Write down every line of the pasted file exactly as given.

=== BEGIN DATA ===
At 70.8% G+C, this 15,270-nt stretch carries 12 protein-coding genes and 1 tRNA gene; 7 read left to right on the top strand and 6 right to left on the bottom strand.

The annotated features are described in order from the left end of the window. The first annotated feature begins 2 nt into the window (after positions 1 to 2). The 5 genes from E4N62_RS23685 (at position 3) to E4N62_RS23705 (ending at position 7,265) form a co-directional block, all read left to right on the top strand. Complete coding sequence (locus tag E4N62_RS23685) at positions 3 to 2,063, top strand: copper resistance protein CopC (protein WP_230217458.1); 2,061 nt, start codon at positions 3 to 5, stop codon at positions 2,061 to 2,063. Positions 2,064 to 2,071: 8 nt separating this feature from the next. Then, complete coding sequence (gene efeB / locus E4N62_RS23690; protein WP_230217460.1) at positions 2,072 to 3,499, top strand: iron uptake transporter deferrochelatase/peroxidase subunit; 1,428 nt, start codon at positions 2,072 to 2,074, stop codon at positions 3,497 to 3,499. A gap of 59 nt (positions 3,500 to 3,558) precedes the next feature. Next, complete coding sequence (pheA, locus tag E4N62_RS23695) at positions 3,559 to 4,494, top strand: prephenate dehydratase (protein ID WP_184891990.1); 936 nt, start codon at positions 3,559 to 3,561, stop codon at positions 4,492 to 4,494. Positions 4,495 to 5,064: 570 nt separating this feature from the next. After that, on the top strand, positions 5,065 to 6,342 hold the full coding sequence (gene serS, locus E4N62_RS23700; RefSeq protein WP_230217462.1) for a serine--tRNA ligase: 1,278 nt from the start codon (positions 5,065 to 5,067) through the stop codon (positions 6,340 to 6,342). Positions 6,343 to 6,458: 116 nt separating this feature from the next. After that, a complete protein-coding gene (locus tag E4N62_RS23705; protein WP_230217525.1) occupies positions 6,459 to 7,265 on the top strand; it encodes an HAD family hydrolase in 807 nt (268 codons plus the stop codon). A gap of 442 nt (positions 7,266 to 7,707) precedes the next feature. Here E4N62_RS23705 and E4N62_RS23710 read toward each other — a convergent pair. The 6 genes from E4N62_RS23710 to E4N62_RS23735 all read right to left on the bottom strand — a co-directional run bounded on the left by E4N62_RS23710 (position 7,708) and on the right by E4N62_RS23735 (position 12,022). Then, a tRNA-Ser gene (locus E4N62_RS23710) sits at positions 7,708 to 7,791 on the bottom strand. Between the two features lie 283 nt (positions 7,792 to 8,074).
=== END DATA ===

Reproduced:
At 70.8% G+C, this 15,270-nt stretch carries 12 protein-coding genes and 1 tRNA gene; 7 read left to right on the top strand and 6 right to left on the bottom strand.

The annotated features are described in order from the left end of the window. The first annotated feature begins 2 nt into the window (after positions 1 to 2). The 5 genes from E4N62_RS23685 (at position 3) to E4N62_RS23705 (ending at position 7,265) form a co-directional block, all read left to right on the top strand. Complete coding sequence (locus tag E4N62_RS23685) at positions 3 to 2,063, top strand: copper resistance protein CopC (protein WP_230217458.1); 2,061 nt, start codon at positions 3 to 5, stop codon at positions 2,061 to 2,063. Positions 2,064 to 2,071: 8 nt separating this feature from the next. Then, complete coding sequence (gene efeB / locus E4N62_RS23690; protein WP_230217460.1) at positions 2,072 to 3,499, top strand: iron uptake transporter deferrochelatase/peroxidase subunit; 1,428 nt, start codon at positions 2,072 to 2,074, stop codon at positions 3,497 to 3,499. A gap of 59 nt (positions 3,500 to 3,558) precedes the next feature. Next, complete coding sequence (pheA, locus tag E4N62_RS23695) at positions 3,559 to 4,494, top strand: prephenate dehydratase (protein ID WP_184891990.1); 936 nt, start codon at positions 3,559 to 3,561, stop codon at positions 4,492 to 4,494. Positions 4,495 to 5,064: 570 nt separating this feature from the next. After that, on the top strand, positions 5,065 to 6,342 hold the full coding sequence (gene serS, locus E4N62_RS23700; RefSeq protein WP_230217462.1) for a serine--tRNA ligase: 1,278 nt from the start codon (positions 5,065 to 5,067) through the stop codon (positions 6,340 to 6,342). Positions 6,343 to 6,458: 116 nt separating this feature from the next. After that, a complete protein-coding gene (locus tag E4N62_RS23705; protein WP_230217525.1) occupies positions 6,459 to 7,265 on the top strand; it encodes an HAD family hydrolase in 807 nt (268 codons plus the stop codon). A gap of 442 nt (positions 7,266 to 7,707) precedes the next feature. Here E4N62_RS23705 and E4N62_RS23710 read toward each other — a convergent pair. The 6 genes from E4N62_RS23710 to E4N62_RS23735 all read right to left on the bottom strand — a co-directional run bounded on the left by E4N62_RS23710 (position 7,708) and on the right by E4N62_RS23735 (position 12,022). Then, a tRNA-Ser gene (locus E4N62_RS23710) sits at positions 7,708 to 7,791 on the bottom strand. Between the two features lie 283 nt (positions 7,792 to 8,074).